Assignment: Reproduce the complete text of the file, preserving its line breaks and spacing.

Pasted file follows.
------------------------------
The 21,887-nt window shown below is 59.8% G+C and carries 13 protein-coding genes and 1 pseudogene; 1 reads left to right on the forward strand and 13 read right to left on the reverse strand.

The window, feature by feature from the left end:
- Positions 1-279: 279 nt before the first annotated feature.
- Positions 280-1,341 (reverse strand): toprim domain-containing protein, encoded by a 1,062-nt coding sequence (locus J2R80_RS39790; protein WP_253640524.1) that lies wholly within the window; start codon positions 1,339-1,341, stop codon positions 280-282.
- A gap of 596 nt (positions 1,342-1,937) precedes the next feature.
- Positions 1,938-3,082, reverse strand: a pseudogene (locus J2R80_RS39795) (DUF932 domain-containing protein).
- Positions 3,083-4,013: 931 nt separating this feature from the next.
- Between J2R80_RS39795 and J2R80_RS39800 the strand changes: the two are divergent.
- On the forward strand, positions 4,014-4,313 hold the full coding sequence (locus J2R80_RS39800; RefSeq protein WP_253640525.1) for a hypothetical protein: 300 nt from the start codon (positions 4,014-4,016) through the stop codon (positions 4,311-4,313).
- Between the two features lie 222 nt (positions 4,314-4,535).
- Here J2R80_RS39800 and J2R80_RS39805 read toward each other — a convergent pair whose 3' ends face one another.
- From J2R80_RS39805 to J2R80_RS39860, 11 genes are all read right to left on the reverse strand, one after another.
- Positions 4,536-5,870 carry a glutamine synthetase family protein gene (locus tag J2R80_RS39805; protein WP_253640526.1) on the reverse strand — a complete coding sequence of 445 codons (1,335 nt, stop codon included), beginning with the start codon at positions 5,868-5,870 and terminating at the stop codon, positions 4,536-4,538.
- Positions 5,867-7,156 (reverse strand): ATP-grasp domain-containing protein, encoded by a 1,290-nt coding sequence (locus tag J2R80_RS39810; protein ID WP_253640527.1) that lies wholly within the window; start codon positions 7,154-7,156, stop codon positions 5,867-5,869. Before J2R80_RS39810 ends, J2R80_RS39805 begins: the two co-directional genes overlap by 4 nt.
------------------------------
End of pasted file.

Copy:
The 21,887-nt window shown below is 59.8% G+C and carries 13 protein-coding genes and 1 pseudogene; 1 reads left to right on the forward strand and 13 read right to left on the reverse strand.

The window, feature by feature from the left end:
- Positions 1-279: 279 nt before the first annotated feature.
- Positions 280-1,341 (reverse strand): toprim domain-containing protein, encoded by a 1,062-nt coding sequence (locus J2R80_RS39790; protein WP_253640524.1) that lies wholly within the window; start codon positions 1,339-1,341, stop codon positions 280-282.
- A gap of 596 nt (positions 1,342-1,937) precedes the next feature.
- Positions 1,938-3,082, reverse strand: a pseudogene (locus J2R80_RS39795) (DUF932 domain-containing protein).
- Positions 3,083-4,013: 931 nt separating this feature from the next.
- Between J2R80_RS39795 and J2R80_RS39800 the strand changes: the two are divergent.
- On the forward strand, positions 4,014-4,313 hold the full coding sequence (locus J2R80_RS39800; RefSeq protein WP_253640525.1) for a hypothetical protein: 300 nt from the start codon (positions 4,014-4,016) through the stop codon (positions 4,311-4,313).
- Between the two features lie 222 nt (positions 4,314-4,535).
- Here J2R80_RS39800 and J2R80_RS39805 read toward each other — a convergent pair whose 3' ends face one another.
- From J2R80_RS39805 to J2R80_RS39860, 11 genes are all read right to left on the reverse strand, one after another.
- Positions 4,536-5,870 carry a glutamine synthetase family protein gene (locus tag J2R80_RS39805; protein WP_253640526.1) on the reverse strand — a complete coding sequence of 445 codons (1,335 nt, stop codon included), beginning with the start codon at positions 5,868-5,870 and terminating at the stop codon, positions 4,536-4,538.
- Positions 5,867-7,156 (reverse strand): ATP-grasp domain-containing protein, encoded by a 1,290-nt coding sequence (locus tag J2R80_RS39810; protein ID WP_253640527.1) that lies wholly within the window; start codon positions 7,154-7,156, stop codon positions 5,867-5,869. Before J2R80_RS39810 ends, J2R80_RS39805 begins: the two co-directional genes overlap by 4 nt.